Rails & Trails Pages

Wednesday, July 6, 2016

NARCOA Duluth 2016

I was asked by the North Shore Scenic Railroad staff to pilot the NARCOA (North America Railcar Operators of America) ride on July 5, 2016.  Railcars are commonly called speeders or putt-putts and there are hundreds of people around the country that own their own cars and travel long distances for the opportunity to 'ride the rails.'

There were 19 cars for this year's ride, including one hy-rail owned by Fred Lonnes of Illinois that would trail the cars.  Fred is a very experienced operator and frequently operates with excursion coordinator Michael Ford of Indianapolis.  Although most operators were from the Midwest, there was a family of four from Texas, a family from New Mexico, and two cars from Arizona!

Michael Ford is coordinating a rides on 8 different railroads.  Two days previous, many of these cars rode the St. Croix Valley Railroad from Rush City, MN to Hinckley in back.  In two days from now, many of these people will ride in North Dakota.  And then, many of the cars will go to Canada for rides on six different railroads!!!

Operators set their cars on at Marbles, just outside of Two Harbors for the trip to Duluth and back.
Come along and view some of the sights on our way to Duluth!

Remember, these pictures are taken from a moving vehicle (steel on steel!) traveling 20-25 MPH and some are taken through the windshield!  And they have been down-sized.

First shot, crossing the Knife River.
Approaching Palmers.
Crossing the Sucker River.
There are several sections of tangent track (long straight sections)
Crossing the French River.
Crossing the Talmadge River.
Now we start getting into East Duluth, or Lakeside, where there is a lot of traffic (and a lot of crazy drivers!)
Heading down Lemon Drop Hill, our steepest grade.
Passing by Leif Erickson Park.
And approaching Fitger's Brewery.
We are going on a boat cruise but we had time before the boat leaves, so all speeders were turned around on a bike/pedestrian path for the trip back north later in the day.  This couple was from Michigan and had just returned from a speeder trip at Tuscaloosa, Alabama!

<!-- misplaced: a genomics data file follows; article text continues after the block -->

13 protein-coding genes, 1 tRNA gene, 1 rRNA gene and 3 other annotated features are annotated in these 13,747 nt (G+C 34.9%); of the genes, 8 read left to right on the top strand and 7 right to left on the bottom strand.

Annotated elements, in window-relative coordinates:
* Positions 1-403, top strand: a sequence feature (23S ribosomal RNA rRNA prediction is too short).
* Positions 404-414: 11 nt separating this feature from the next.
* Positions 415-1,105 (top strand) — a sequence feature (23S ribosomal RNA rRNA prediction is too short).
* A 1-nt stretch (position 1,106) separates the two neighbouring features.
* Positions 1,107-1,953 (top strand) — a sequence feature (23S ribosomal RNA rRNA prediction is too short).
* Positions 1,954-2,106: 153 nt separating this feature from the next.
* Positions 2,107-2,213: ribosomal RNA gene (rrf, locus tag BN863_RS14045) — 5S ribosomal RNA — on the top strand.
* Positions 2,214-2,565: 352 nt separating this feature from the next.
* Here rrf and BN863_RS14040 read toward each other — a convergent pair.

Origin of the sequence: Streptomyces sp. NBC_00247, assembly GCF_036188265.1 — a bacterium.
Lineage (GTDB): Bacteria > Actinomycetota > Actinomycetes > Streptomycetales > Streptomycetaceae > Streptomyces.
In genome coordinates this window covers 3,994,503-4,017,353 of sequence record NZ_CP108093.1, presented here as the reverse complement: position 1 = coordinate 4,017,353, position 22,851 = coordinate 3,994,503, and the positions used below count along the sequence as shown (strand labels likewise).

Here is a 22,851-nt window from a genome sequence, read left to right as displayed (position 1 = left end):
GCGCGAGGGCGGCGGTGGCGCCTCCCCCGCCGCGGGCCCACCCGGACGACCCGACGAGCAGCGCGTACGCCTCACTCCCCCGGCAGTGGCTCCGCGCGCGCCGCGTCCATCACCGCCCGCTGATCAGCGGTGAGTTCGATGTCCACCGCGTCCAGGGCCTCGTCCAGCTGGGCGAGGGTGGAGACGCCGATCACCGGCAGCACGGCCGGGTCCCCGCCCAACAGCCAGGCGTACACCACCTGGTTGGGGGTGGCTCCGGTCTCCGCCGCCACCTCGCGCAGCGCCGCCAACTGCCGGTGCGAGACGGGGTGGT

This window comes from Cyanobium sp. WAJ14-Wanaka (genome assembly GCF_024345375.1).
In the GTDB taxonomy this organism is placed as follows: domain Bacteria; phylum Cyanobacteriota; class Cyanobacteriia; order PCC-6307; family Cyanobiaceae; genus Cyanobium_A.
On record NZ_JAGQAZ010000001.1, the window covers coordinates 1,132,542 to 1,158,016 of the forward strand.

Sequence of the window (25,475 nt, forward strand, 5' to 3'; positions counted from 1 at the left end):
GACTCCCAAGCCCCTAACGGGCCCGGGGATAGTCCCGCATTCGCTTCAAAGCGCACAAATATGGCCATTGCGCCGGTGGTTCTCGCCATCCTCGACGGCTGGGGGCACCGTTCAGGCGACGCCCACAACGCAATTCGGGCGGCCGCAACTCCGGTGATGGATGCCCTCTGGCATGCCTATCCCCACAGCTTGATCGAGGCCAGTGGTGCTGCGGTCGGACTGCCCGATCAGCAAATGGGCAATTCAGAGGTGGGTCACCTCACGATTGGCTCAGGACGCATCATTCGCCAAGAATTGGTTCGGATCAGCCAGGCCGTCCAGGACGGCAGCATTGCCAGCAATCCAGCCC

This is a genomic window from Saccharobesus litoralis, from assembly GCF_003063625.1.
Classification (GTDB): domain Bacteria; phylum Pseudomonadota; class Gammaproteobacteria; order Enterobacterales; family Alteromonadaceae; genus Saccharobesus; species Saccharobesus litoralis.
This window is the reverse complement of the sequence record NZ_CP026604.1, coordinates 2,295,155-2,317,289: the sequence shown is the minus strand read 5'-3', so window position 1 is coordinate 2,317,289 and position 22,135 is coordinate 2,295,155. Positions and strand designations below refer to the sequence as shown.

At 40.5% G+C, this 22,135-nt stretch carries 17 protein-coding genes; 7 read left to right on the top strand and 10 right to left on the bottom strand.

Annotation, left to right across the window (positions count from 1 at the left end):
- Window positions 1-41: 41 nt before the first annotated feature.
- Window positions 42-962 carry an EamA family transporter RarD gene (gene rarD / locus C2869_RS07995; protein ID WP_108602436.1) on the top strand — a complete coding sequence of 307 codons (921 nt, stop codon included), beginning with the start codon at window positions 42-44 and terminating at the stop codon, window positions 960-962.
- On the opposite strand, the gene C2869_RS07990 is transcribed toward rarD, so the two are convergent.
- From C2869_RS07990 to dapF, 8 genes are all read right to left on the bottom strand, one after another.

And here is CJ Pappas, an engineer on the Union Pacific Railroad, with his Milwaukee Road car.
And the speeders are all turned and going back to Harbor Drive for the boat ride.  The first young couple are from Iowa and his folks had a speeder also, right behind them. 

One of the highlights of these speeder rides is the Harbor Cruise.  People get to see Duluth from a different angle and the narration gives history of Duluth, explains many of the industries that are passed, and gives lots of shipwreck history.  Here is our boat today.
Anchored right behind our boat was this Ice Breaker.  (Too bad we couldn't use it for the cruise!)
 The iconic symbol of Duluth is the Lift Bridge and we go under it to pass from the Harbor into Lake Superior.
Here are 3 views of Duluth from the Lake.  The narration points out many highlights.
Back in the Harbor, we pass many industries.  This large facility exports mostly wheat.
And these wind turbines were brought in by ship and are going to Iowa.
Tugboats aren't used much any more now that modern ships have their bow thrusters to help them maneuver.
Of real interest to me is this old Interstate Bridge.  Before the large Blatnick Bridge (and the Bong Bridge further south) in the background were built, this small bridge was the only road connection between Superior and Duluth--AND it carried trains also.  The portion of the bridge that is left is a fishing pier for local residents.
I find this "Seagull Island" amazing with its thousands of seagulls.  Where do they find enough food for all of them??  And, can you imagine the mess they leave behind??
The only ship in port was the Paul Tregurtha, loading coal at Midwest Energy.
And we get right down by the former DM&IR iron ore docks, now owned by Canadian National (CN).  The dock on the left is no longer used.

We then went to the Museum for a box lunch and viewing the Museum pieces.  I again went through the Abraham Lincoln replica funeral car.  This car was commissioned by President Lincoln but was delivered shortly after he was assassinated so he never saw it.  After Lincoln's burial, no President ever used it.

VERY INTERESTINGLY--one of the speeder riders was a man who helped make this car.  AND--while I was going through the car again, a man on board was vacationing from Kenosha and he was one of the chief wood workers on this car.  I spent a lot of time with him learning about the car!
It was time to head back north to Marbles and load the speeders onto trailers.  A couple of shots on the way.
Crossing the French River.
Crossing the Sucker River.
Crossing Knife River.
Loading the speeders.  Some speeders have a turntable underneath which is lowered and the car easily turned.  Other cars are picked up by handles and turned around.
Here is the family from New Mexico, loading their car and ready to head to Fordville, North Dakota for another speeder adventure!  Note that their car as a "Rio Grande Railroad" logo.
Thanks to Operations Manager Max Medlin and the North Shore Scenic Railroad for allowing me another rail adventure!